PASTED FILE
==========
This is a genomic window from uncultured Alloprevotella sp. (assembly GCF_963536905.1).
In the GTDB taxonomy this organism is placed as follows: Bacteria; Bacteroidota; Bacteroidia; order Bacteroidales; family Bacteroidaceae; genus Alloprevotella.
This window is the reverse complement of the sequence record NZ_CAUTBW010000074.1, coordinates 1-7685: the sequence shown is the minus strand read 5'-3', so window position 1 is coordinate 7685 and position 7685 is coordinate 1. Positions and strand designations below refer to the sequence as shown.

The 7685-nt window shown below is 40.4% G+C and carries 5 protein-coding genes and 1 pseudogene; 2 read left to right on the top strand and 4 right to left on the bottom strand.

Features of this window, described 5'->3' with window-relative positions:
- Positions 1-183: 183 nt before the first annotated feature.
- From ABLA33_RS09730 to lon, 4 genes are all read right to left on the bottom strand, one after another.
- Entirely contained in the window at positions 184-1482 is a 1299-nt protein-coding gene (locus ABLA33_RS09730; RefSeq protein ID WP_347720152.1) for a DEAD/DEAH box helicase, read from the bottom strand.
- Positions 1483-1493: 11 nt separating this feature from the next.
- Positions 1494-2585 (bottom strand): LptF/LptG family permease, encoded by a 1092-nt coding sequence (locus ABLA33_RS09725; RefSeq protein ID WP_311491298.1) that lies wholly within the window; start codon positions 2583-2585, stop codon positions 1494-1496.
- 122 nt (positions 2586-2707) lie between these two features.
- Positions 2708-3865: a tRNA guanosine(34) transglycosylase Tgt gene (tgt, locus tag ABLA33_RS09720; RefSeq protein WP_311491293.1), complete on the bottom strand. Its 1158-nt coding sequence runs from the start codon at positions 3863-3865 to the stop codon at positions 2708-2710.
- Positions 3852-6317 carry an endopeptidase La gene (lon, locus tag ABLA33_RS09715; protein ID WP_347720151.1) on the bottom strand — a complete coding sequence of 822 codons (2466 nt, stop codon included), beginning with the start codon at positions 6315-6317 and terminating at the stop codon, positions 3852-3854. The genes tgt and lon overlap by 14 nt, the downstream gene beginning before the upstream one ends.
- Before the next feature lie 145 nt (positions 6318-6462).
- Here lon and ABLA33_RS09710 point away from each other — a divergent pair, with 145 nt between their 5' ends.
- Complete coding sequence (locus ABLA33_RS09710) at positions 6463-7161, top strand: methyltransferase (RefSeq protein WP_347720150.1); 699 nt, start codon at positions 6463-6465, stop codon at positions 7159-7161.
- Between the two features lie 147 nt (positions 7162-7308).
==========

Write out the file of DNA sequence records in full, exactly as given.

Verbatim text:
This is a genomic window from uncultured Alloprevotella sp. (assembly GCF_963536905.1).
In the GTDB taxonomy this organism is placed as follows: Bacteria; Bacteroidota; Bacteroidia; order Bacteroidales; family Bacteroidaceae; genus Alloprevotella.
This window is the reverse complement of the sequence record NZ_CAUTBW010000074.1, coordinates 1-7685: the sequence shown is the minus strand read 5'-3', so window position 1 is coordinate 7685 and position 7685 is coordinate 1. Positions and strand designations below refer to the sequence as shown.

The 7685-nt window shown below is 40.4% G+C and carries 5 protein-coding genes and 1 pseudogene; 2 read left to right on the top strand and 4 right to left on the bottom strand.

Features of this window, described 5'->3' with window-relative positions:
- Positions 1-183: 183 nt before the first annotated feature.
- From ABLA33_RS09730 to lon, 4 genes are all read right to left on the bottom strand, one after another.
- Entirely contained in the window at positions 184-1482 is a 1299-nt protein-coding gene (locus ABLA33_RS09730; RefSeq protein ID WP_347720152.1) for a DEAD/DEAH box helicase, read from the bottom strand.
- Positions 1483-1493: 11 nt separating this feature from the next.
- Positions 1494-2585 (bottom strand): LptF/LptG family permease, encoded by a 1092-nt coding sequence (locus ABLA33_RS09725; RefSeq protein ID WP_311491298.1) that lies wholly within the window; start codon positions 2583-2585, stop codon positions 1494-1496.
- 122 nt (positions 2586-2707) lie between these two features.
- Positions 2708-3865: a tRNA guanosine(34) transglycosylase Tgt gene (tgt, locus tag ABLA33_RS09720; RefSeq protein WP_311491293.1), complete on the bottom strand. Its 1158-nt coding sequence runs from the start codon at positions 3863-3865 to the stop codon at positions 2708-2710.
- Positions 3852-6317 carry an endopeptidase La gene (lon, locus tag ABLA33_RS09715; protein ID WP_347720151.1) on the bottom strand — a complete coding sequence of 822 codons (2466 nt, stop codon included), beginning with the start codon at positions 6315-6317 and terminating at the stop codon, positions 3852-3854. The genes tgt and lon overlap by 14 nt, the downstream gene beginning before the upstream one ends.
- Before the next feature lie 145 nt (positions 6318-6462).
- Here lon and ABLA33_RS09710 point away from each other — a divergent pair, with 145 nt between their 5' ends.
- Complete coding sequence (locus ABLA33_RS09710) at positions 6463-7161, top strand: methyltransferase (RefSeq protein WP_347720150.1); 699 nt, start codon at positions 6463-6465, stop codon at positions 7159-7161.
- Between the two features lie 147 nt (positions 7162-7308).